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Sailboats change their course

With gas prices high and the economy low, the mood in many leisure industries is cautious. A casual survey of some sailboat builders and importers implies that selling such products was more entertaining and lucrative in the recent past. But nobody wants to head into the boat show season under a pall, so defiance and a sense of determination to weather these choppy waters prevail. Change is in the air, and that means opportunities for vendors who have their finger on the pulse of the market and for buyers who are hunting for bargains.

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“The industry has to adapt, just like consumers do,” says Karsten Johnson, marketing director of Island Packet Yachts in Largo, Fla., a builder of cruising boats that in 2009 celebrates 30 years in business. “We’ve been here and done that, and the lesson learned is that the economy will make a comeback, even if oil prices look like they could go up some more.”

By harnessing the wind — a free and clean source of energy — sailboats offer independence from fuel prices, and that puts them at a distinct advantage over powerboats. But not all sailboat builders were ready to put their cards on the table, hedging their bets for the launch of new models or limiting introductions to markets that are less affected by the U.S. credit crisis and the weak dollar.

Lagoon Catamarans, for instance, won’t show new models until later in 2009, but it will offer upgraded versions of existing boats, along with its diesel-electric hybrid propulsion system. Even if a model has been available for a while, visitors are encouraged to take a closer look, says Nick Harvey, director of Lagoon America of North America “They might discover new interiors and improvements that were made to details,” says Harvey.

More than improved details can be expected from well-known builder Santa Cruz Yachts. Under new ownership, with a new address and a heavy Australian influence at the top, the company plans to roll out the first new Santa Cruz model in more than a dozen years, a 37-foot racer/cruiser produced in Florida. In a nod to the past, Santa Cruz retained the services of Bill Lee, who started the original outfit and the sled-craze of the 1970s and ’80s in a chicken coop in Santa Cruz, Calif.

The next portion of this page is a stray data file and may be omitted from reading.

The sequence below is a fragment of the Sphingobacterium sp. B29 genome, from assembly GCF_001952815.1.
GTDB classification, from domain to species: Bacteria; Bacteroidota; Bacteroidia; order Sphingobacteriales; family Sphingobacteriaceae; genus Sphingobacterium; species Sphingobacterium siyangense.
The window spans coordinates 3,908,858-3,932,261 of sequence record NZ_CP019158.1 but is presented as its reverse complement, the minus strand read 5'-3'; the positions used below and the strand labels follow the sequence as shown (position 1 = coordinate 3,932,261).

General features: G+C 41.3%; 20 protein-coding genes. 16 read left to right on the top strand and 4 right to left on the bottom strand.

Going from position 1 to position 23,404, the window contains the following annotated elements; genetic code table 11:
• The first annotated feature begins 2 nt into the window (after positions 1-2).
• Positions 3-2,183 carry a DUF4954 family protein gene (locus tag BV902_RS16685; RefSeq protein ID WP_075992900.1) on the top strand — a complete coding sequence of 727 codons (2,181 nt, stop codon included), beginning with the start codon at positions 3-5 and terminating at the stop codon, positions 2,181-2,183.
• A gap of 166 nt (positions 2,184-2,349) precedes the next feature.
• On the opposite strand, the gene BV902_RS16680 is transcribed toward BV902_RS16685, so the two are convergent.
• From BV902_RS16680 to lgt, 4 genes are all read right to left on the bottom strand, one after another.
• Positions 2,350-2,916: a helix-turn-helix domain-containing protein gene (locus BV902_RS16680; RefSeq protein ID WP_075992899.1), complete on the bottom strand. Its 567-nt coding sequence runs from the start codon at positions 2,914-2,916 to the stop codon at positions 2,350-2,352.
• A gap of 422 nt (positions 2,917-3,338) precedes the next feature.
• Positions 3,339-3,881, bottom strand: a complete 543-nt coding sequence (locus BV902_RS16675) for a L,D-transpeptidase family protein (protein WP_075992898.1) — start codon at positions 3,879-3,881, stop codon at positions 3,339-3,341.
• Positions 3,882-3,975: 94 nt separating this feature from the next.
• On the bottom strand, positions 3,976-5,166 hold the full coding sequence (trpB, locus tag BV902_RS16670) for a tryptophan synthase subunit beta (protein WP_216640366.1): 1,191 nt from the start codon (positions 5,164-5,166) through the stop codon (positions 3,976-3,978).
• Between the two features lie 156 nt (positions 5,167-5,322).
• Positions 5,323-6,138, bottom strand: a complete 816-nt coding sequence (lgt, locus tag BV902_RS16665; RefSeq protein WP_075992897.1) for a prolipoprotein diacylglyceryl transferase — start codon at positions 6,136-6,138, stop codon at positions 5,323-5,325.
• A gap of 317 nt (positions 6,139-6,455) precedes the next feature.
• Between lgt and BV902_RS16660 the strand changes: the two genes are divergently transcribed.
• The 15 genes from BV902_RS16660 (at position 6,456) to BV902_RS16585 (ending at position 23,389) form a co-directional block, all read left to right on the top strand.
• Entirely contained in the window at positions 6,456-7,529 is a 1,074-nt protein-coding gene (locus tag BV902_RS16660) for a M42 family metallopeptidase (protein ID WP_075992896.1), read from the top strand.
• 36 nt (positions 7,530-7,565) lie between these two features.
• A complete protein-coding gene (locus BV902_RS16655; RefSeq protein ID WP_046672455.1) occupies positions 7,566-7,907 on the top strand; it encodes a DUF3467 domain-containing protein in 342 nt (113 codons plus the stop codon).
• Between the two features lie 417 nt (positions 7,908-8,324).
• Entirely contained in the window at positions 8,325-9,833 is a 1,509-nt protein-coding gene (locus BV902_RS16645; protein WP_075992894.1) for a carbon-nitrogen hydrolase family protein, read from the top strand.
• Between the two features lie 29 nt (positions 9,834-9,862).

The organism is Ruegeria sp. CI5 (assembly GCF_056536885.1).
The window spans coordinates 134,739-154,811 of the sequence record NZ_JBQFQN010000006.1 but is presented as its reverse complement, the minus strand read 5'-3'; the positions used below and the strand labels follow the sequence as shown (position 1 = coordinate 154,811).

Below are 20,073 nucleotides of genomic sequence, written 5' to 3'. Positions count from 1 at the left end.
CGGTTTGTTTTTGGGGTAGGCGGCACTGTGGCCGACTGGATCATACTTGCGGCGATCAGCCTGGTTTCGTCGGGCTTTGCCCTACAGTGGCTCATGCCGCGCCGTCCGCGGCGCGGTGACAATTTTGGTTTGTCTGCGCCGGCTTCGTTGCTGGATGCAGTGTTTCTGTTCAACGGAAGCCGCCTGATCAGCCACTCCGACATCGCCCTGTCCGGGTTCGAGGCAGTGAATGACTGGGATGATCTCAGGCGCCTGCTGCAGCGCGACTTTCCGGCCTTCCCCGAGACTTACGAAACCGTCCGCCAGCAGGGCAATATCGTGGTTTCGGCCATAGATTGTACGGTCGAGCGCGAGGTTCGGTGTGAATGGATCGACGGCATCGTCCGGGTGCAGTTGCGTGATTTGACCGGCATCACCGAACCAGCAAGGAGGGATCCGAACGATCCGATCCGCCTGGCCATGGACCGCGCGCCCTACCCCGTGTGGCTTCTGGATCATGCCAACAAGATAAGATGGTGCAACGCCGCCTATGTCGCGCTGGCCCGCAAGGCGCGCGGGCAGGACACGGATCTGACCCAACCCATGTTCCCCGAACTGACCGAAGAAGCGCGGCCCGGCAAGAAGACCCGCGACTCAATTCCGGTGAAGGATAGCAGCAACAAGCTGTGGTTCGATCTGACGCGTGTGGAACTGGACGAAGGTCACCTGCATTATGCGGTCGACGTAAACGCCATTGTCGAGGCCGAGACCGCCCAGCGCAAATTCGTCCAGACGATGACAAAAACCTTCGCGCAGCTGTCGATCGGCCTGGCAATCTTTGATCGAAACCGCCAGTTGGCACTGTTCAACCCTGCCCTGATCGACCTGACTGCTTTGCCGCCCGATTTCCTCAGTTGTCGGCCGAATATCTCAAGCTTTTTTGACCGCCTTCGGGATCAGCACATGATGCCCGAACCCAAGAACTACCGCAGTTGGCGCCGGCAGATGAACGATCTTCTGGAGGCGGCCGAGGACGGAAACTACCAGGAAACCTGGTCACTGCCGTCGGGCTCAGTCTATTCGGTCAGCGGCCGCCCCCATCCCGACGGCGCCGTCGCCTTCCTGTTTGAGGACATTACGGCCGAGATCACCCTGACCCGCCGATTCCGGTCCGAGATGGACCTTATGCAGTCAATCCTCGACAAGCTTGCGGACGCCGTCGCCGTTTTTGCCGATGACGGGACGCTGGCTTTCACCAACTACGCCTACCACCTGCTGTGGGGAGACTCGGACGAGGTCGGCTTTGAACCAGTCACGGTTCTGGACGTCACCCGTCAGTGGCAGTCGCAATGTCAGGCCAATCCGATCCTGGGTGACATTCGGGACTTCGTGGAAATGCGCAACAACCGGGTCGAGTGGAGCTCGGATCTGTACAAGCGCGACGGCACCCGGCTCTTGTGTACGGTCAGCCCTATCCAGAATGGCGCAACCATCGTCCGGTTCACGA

European manufacturers are playing it a bit closer to the vest, except for German builder Hanse Yachts. Hanse will show the new deck saloon cruiser Moody 45 DS, the first new Moody since Hanse acquired this brand of seaworthy British bluewater yachts. Bavaria and Dehler, two other German builders, did not announce new boats for a U.S. premiere, but it will show models that made their European debuts last year, such as the Bavaria 38 Cruiser and the Dehler 44.

Beneteau, one of the world’s largest sailboat builders, has plans to show four new cruising boats and two new performance models from 32 to 54 feet, although not all of them should be expected at all shows. Jeanneau, by contrast, wasn’t ready to announce the lineup of new models for the U.S. market at the time of this writing.

“We haven’t decided yet, but you have to pick your battles,” says Paul Fenn, president of Jeanneau America. The company, however, will display the Sun Fast 3200 at the U.S. Sailboat Show in Annapolis. The 32-footer is suited for one-design and IRC racing and won its category (under 10 meters) for 2008 European Yacht of the Year. The boat features a unique twin rudder configuration and integrated bowsprit, as well as light and strong resin infusion construction technology.

J/Boats, the Rhode Island-based builder of performance-oriented boats with operations in Europe, says there won’t be any new models at the fall shows in the United States. However, sources close to the company hinted that work is under way for one new model that’s destined for a European premiere late this year, and another one for a U.S. launch in 2009.

“In light of the new economic realities, I expect to see the redefinition of the triangle that is formed between manufacturer, seller and buyer,” says California yacht designer Tom Wylie about the big picture of the sailboat industry’s future. “As people realize that less indeed is more, the cost of ownership, quality of build and sensibility of design should become more important than just a low sticker price.” Efficient hull shapes, simplicity of equipment and the conscious use of resources, according to Wylie, will emerge as drivers for purchasing decisions.

It will take time for bold visions to take shape, but in the meantime potential buyers who are in a position to move forward on a purchase in these times should hit the docks this fall. “While there are challenges, this situation is cyclical, and boating won’t disappear,” Island Packet’s Johnson suggests.